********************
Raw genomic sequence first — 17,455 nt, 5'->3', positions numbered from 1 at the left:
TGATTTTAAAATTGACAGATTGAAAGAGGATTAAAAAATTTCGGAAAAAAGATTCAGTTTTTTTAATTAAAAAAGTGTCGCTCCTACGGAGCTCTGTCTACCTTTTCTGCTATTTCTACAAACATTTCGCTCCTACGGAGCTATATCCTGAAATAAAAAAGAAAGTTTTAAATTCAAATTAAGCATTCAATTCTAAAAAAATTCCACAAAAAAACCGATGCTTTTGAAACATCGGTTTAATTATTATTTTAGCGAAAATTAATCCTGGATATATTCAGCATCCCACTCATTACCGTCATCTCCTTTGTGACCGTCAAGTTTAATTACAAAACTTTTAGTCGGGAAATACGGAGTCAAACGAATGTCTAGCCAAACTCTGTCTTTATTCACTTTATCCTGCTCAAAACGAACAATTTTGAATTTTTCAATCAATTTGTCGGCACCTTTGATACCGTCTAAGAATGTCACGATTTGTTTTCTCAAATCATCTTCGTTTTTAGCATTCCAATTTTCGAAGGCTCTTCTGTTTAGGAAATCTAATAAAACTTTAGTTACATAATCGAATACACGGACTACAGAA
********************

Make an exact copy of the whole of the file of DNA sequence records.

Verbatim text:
Raw genomic sequence first — 17,455 nt, 5'->3', positions numbered from 1 at the left:
TGATTTTAAAATTGACAGATTGAAAGAGGATTAAAAAATTTCGGAAAAAAGATTCAGTTTTTTTAATTAAAAAAGTGTCGCTCCTACGGAGCTCTGTCTACCTTTTCTGCTATTTCTACAAACATTTCGCTCCTACGGAGCTATATCCTGAAATAAAAAAGAAAGTTTTAAATTCAAATTAAGCATTCAATTCTAAAAAAATTCCACAAAAAAACCGATGCTTTTGAAACATCGGTTTAATTATTATTTTAGCGAAAATTAATCCTGGATATATTCAGCATCCCACTCATTACCGTCATCTCCTTTGTGACCGTCAAGTTTAATTACAAAACTTTTAGTCGGGAAATACGGAGTCAAACGAATGTCTAGCCAAACTCTGTCTTTATTCACTTTATCCTGCTCAAAACGAACAATTTTGAATTTTTCAATCAATTTGTCGGCACCTTTGATACCGTCTAAGAATGTCACGATTTGTTTTCTCAAATCATCTTCGTTTTTAGCATTCCAATTTTCGAAGGCTCTTCTGTTTAGGAAATCTAATAAAACTTTAGTTACATAATCGAATACACGGACTACAGAA